APs want, far more than anything, to “restrict immigration,” 81% of them. They want to “combat terrorism” 66, “reduce national debt” 61, “reform the health care system” 61, “reduce taxes” 56, “reduce government” 53 and “stand up to PC” [I’ll take that to be code for “be proudly racist and sexist”] 51.

SCs also want to see a lot of action: they are rabid about “restr immigr” 84, and are very serious about “refm hcs” 78, “comb terr” 77, “reduce gov” 77, “create jobs” 71, “PC” 69, “red nat debt” 67, “renegotiate trade deals” 58, and “red tax” 58.

FMs are big on “red nat debt” 65, “refm hcs” 64, “red gov” 65, and “cr jobs” 60.

A-Es appear to be very worked up about only one issue, “red nat debt” 58, then they drop to “cr jobs” 45.

Ds are not included. Of course.

Nobody is much interested in “reducing poverty,” “increasing racial equality,” or “combating effects of climate change.” Gender equality isn’t on the list. Nor is Oligarchy (take a look at this).

Trompf went big on the winners: immigration, terrorism (Muslims), health care system, jobs, and gov (drain the swamp); and he stood up tall against PC [for racism and sexism], in connection with which, he began to undermine reliable journalism, so that he can control information, ideas, and what we cannot allowably express [which I take to be code for “truth, reality”] * ). Plus some jobs and protectionist trade, maybe. That is what will make America great again.

And those winners are what his voters want him—and congressional Rs—to do something about.

[Sept update:  From Harvard poll/study of “The Public’s Views of Tax Reform and Other Domestic Issues:” % of Republicans who said this issue is a top priority for Congress:  Repeal Ocare (53), Reduce fed budget deficit and spending (36), Reduce taxes on individuals and businesses (34), Increase defense spending (33), Lower prescription drug prices (30), Build that wall (28), Limit immigration (27), Improve infrastructure (18), Raise min wage (14), Investigate Russian involvement in our elections (10).

At first place among All Respondents: drug prices (40), Dems: drug prices (51), Indies: drug prices (36). Last place among All: wall (11), Dems: wall (6), Indies: wall (6).]

On a quadrants graph of “Identity Open or Closed” & “Economics Progressive or Libertarian”:

AmPreserves are all Closed Id-Progressive.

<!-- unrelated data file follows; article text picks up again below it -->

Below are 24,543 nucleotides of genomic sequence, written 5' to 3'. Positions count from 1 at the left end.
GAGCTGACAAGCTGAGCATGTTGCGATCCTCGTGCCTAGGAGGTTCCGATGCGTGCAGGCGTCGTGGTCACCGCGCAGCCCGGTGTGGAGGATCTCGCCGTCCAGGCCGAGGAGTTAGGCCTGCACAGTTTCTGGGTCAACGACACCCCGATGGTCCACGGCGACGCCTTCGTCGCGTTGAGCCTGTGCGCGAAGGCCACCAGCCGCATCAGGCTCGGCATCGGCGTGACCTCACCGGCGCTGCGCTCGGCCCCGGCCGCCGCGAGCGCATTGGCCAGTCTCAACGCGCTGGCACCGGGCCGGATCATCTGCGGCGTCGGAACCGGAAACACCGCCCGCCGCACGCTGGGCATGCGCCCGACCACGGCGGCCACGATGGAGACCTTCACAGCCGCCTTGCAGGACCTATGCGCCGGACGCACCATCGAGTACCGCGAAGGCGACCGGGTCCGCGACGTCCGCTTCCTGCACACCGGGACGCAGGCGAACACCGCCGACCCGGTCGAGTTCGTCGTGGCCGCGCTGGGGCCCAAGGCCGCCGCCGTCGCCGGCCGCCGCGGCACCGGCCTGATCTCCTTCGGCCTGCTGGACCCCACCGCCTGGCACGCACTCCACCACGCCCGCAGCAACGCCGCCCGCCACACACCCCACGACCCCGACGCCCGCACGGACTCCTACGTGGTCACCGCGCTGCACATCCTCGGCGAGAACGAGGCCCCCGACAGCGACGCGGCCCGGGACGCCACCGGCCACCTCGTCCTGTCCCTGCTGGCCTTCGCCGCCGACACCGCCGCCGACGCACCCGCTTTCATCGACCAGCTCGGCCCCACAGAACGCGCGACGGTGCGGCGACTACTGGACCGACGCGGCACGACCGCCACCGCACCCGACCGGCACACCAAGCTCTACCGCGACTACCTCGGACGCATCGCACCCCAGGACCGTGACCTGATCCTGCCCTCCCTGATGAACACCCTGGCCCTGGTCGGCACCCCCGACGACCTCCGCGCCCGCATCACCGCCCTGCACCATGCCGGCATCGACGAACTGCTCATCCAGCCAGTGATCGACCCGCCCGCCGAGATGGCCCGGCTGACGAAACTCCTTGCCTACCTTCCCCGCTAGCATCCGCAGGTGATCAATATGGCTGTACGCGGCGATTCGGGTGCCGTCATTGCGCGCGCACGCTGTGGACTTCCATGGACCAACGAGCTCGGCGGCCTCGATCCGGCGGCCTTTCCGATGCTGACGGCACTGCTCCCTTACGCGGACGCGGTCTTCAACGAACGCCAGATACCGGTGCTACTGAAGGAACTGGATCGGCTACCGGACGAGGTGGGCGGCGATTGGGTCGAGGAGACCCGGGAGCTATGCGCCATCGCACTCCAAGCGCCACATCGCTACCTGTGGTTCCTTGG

SCons are mainly Closed Id-Liber,

Free Ms are all Open Id-Liber,

Anti-Es are mainly Open Id-Progressives,

the Ds are mainly Closed Id-split Prog and Liber.

(I take the KBI to be C-L.)

It seems an Open identity campaign (focused on that vision of America, not coalition) might be attractive to [A-Es + FMs] but lose Closed identities [APs + SCs + Ds]. Progressive economics might attract [A-Es + APs] but lose Libertarians [SCs + FMs].

I take it that Trompf (C-L) attracted a bunch of opposites, by passing himself off as a Closed-Progressive-Libertarian, wrestling a crooked Elitist. And as Ekins says, many T voters were bundles of opposites.

I wonder, to what extent “Open identity” means non-sexist? Does A-E mean anti-male domination? Do FMs envision a naturally virtuous market place that buys women’s liberation? Je ne pense pas, monsieur! Je ne pense pas! And T plays alpha-male to the hilt. What groups did women T voters fall into, and psychologically, economically, religiously, why?

I’m thinking that another “block” of HT/R voters (but probably subsumed in the SCs) are the white authoritarian, fundamentalist Protestants, who are the natural core of the Pence constituency, and who surely were a major factor in T’s important primary victory in Indiana. I’ve read that they comprised as many as 25% of the total 2016 national electorate (for 34mil+ votes). That’s a lot, and altho not all white fPs vote R, I doubt many vote liberal. And add their equivalent among Catholics, e.g. in PA.

Ekins provides much more info that is worth stealing (for instance, whether it’s best for children to be obedient or self-reliant—some of both was not an option), but I’ll restrain myself.

On the next page of this episode I’ll think out loud, perhaps futilely, more about this nonsense.

* Greg Sargent (WaPo, 8-8): Trump’s gut-level calculation seems to be that his long-term political survival depends on forging an enduring bond with his supporters — a bond that appears dependent on delegitimizing (in their minds) all outside sources of information.

But as Jennifer Rubin (WaPo 8-9) puts it:   . . .”die-hard T fans. . .liked him because he hated the “right” people (e.g. elites), fought for them, channeled their fears and prejudices and spoke his mind [and theirs; my bold}. He still does all those things and yet the magic isn’t there. It may be that the aura of “loser” has tainted his image, or it may be that his “act” has gotten stale. . . .The more he tries to please this crowd, the more he alienates everyone else. He cannot stop his base from defecting, and he cannot win over new voters to take their place.”

[Pages (1) and (4) of this episode.]